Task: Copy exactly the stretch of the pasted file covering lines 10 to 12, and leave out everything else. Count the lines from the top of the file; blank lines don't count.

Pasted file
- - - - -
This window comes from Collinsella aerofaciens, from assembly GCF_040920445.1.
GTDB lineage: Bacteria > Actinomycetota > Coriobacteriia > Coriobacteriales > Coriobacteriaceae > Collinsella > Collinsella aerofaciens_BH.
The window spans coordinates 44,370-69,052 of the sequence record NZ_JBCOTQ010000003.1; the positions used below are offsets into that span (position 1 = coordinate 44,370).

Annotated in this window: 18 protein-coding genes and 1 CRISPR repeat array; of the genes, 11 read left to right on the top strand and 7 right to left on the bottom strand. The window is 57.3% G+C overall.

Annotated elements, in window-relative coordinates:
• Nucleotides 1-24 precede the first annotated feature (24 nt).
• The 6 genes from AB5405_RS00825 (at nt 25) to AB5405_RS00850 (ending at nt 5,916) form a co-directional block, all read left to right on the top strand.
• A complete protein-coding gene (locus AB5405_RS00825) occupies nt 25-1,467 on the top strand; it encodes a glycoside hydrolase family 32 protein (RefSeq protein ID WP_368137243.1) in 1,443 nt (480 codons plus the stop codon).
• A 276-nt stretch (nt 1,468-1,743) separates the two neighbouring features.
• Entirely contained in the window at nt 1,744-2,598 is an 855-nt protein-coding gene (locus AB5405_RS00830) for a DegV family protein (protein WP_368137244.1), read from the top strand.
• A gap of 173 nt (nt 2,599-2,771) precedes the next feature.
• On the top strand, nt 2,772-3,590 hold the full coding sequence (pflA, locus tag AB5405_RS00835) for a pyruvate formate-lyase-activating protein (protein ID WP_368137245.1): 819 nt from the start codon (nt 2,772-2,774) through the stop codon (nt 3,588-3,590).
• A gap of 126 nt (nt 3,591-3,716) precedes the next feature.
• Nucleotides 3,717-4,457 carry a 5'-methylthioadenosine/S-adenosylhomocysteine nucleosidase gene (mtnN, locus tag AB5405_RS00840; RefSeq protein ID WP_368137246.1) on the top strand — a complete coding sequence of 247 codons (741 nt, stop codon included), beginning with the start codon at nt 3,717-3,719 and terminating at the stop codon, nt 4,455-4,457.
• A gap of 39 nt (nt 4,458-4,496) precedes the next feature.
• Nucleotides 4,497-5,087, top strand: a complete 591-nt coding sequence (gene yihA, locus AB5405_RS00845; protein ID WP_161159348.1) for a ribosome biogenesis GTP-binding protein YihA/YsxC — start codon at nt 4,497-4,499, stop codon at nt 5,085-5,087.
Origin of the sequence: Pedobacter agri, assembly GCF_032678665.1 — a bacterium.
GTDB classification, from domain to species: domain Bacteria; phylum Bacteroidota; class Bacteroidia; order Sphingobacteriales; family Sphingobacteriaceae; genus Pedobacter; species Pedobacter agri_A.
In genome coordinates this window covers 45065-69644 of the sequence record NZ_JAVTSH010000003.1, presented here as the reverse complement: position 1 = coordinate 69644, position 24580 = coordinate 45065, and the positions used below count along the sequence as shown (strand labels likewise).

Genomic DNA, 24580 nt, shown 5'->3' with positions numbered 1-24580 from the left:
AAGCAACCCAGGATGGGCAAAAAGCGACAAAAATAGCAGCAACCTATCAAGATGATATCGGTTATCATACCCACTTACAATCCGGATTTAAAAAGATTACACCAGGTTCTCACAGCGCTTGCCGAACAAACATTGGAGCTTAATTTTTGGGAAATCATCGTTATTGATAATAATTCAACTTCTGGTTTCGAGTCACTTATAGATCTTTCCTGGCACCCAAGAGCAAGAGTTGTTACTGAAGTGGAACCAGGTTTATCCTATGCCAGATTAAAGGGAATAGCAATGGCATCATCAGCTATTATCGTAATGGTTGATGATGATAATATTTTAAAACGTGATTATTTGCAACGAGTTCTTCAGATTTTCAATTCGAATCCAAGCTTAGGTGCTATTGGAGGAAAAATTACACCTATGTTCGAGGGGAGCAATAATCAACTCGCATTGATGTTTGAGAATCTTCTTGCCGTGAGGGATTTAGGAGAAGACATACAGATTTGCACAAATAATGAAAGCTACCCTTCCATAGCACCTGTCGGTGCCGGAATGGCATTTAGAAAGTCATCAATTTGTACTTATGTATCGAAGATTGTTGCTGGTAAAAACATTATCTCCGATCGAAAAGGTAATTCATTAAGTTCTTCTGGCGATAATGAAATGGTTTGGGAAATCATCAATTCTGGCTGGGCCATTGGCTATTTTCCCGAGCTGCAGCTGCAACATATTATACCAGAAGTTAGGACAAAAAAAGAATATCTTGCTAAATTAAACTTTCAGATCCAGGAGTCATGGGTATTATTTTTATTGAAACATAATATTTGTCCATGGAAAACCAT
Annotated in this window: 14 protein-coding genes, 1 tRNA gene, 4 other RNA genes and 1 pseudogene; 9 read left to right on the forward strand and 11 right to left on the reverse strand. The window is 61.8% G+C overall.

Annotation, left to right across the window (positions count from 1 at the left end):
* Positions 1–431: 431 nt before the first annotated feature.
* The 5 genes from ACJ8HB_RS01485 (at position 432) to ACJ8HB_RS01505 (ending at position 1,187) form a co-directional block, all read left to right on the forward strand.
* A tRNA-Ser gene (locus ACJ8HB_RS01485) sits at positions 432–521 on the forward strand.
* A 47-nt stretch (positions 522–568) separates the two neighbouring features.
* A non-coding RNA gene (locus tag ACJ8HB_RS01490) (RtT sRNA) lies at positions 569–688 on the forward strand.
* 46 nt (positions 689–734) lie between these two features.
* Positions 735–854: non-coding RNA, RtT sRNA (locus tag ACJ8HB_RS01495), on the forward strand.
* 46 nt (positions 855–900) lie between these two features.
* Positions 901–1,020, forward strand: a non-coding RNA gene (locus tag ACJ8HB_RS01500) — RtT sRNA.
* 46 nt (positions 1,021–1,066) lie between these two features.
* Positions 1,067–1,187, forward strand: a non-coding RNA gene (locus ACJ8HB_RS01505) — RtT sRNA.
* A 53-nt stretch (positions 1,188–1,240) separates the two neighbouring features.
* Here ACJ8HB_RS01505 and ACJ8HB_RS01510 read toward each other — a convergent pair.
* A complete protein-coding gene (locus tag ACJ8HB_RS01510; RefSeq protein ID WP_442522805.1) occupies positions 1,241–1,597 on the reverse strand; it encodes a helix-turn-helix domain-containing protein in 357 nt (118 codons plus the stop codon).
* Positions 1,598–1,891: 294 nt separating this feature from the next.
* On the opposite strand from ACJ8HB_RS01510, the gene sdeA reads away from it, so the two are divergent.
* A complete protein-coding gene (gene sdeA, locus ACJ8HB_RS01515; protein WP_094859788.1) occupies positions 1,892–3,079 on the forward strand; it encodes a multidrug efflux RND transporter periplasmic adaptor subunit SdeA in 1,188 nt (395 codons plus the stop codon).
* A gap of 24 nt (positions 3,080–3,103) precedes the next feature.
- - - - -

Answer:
• Entirely contained in the window at nt 1,744-2,598 is an 855-nt protein-coding gene (locus AB5405_RS00830) for a DegV family protein (protein WP_368137244.1), read from the top strand.
• A gap of 173 nt (nt 2,599-2,771) precedes the next feature.
• On the top strand, nt 2,772-3,590 hold the full coding sequence (pflA, locus tag AB5405_RS00835) for a pyruvate formate-lyase-activating protein (protein ID WP_368137245.1): 819 nt from the start codon (nt 2,772-2,774) through the stop codon (nt 3,588-3,590).